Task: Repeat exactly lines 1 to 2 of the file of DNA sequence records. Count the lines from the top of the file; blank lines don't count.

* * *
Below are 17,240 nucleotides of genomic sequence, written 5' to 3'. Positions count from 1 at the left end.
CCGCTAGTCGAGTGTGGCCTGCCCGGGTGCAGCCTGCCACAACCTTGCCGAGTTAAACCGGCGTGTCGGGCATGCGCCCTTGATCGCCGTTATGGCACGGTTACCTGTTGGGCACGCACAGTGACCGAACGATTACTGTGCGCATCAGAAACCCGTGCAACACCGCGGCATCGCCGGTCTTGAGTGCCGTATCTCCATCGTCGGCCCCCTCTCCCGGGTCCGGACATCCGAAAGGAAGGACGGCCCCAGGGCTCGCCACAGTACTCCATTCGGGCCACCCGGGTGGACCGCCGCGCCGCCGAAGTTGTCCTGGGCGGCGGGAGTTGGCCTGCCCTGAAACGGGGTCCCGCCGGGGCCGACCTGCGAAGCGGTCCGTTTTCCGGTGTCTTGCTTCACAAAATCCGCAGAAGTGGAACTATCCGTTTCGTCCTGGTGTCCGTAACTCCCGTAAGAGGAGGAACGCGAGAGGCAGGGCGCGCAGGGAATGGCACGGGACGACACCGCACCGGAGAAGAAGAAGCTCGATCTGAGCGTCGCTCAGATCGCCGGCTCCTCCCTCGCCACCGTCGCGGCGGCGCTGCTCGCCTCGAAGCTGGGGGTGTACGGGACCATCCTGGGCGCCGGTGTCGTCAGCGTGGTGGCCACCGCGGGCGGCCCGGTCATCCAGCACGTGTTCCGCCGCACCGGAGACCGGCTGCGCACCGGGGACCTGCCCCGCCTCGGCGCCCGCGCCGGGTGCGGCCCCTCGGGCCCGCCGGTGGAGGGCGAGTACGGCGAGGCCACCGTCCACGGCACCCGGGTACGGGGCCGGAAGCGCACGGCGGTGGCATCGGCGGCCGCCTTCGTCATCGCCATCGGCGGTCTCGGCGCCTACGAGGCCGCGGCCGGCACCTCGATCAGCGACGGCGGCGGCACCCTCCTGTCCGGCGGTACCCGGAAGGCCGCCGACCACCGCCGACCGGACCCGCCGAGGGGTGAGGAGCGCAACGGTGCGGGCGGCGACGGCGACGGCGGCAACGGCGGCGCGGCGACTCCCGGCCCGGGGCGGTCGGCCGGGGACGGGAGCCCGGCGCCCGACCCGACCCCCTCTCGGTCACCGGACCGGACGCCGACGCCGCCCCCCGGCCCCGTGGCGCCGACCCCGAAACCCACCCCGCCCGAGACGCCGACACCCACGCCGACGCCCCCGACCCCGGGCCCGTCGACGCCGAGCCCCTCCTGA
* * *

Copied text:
Below are 17,240 nucleotides of genomic sequence, written 5' to 3'. Positions count from 1 at the left end.
CCGCTAGTCGAGTGTGGCCTGCCCGGGTGCAGCCTGCCACAACCTTGCCGAGTTAAACCGGCGTGTCGGGCATGCGCCCTTGATCGCCGTTATGGCACGGTTACCTGTTGGGCACGCACAGTGACCGAACGATTACTGTGCGCATCAGAAACCCGTGCAACACCGCGGCATCGCCGGTCTTGAGTGCCGTATCTCCATCGTCGGCCCCCTCTCCCGGGTCCGGACATCCGAAAGGAAGGACGGCCCCAGGGCTCGCCACAGTACTCCATTCGGGCCACCCGGGTGGACCGCCGCGCCGCCGAAGTTGTCCTGGGCGGCGGGAGTTGGCCTGCCCTGAAACGGGGTCCCGCCGGGGCCGACCTGCGAAGCGGTCCGTTTTCCGGTGTCTTGCTTCACAAAATCCGCAGAAGTGGAACTATCCGTTTCGTCCTGGTGTCCGTAACTCCCGTAAGAGGAGGAACGCGAGAGGCAGGGCGCGCAGGGAATGGCACGGGACGACACCGCACCGGAGAAGAAGAAGCTCGATCTGAGCGTCGCTCAGATCGCCGGCTCCTCCCTCGCCACCGTCGCGGCGGCGCTGCTCGCCTCGAAGCTGGGGGTGTACGGGACCATCCTGGGCGCCGGTGTCGTCAGCGTGGTGGCCACCGCGGGCGGCCCGGTCATCCAGCACGTGTTCCGCCGCACCGGAGACCGGCTGCGCACCGGGGACCTGCCCCGCCTCGGCGCCCGCGCCGGGTGCGGCCCCTCGGGCCCGCCGGTGGAGGGCGAGTACGGCGAGGCCACCGTCCACGGCACCCGGGTACGGGGCCGGAAGCGCACGGCGGTGGCATCGGCGGCCGCCTTCGTCATCGCCATCGGCGGTCTCGGCGCCTACGAGGCCGCGGCCGGCACCTCGATCAGCGACGGCGGCGGCACCCTCCTGTCCGGCGGTACCCGGAAGGCCGCCGACCACCGCCGACCGGACCCGCCGAGGGGTGAGGAGCGCAACGGTGCGGGCGGCGACGGCGACGGCGGCAACGGCGGCGCGGCGACTCCCGGCCCGGGGCGGTCGGCCGGGGACGGGAGCCCGGCGCCCGACCCGACCCCCTCTCGGTCACCGGACCGGACGCCGACGCCGCCCCCCGGCCCCGTGGCGCCGACCCCGAAACCCACCCCGCCCGAGACGCCGACACCCACGCCGACGCCCCCGACCCCGGGCCCGTCGACGCCGAGCCCCTCCTGA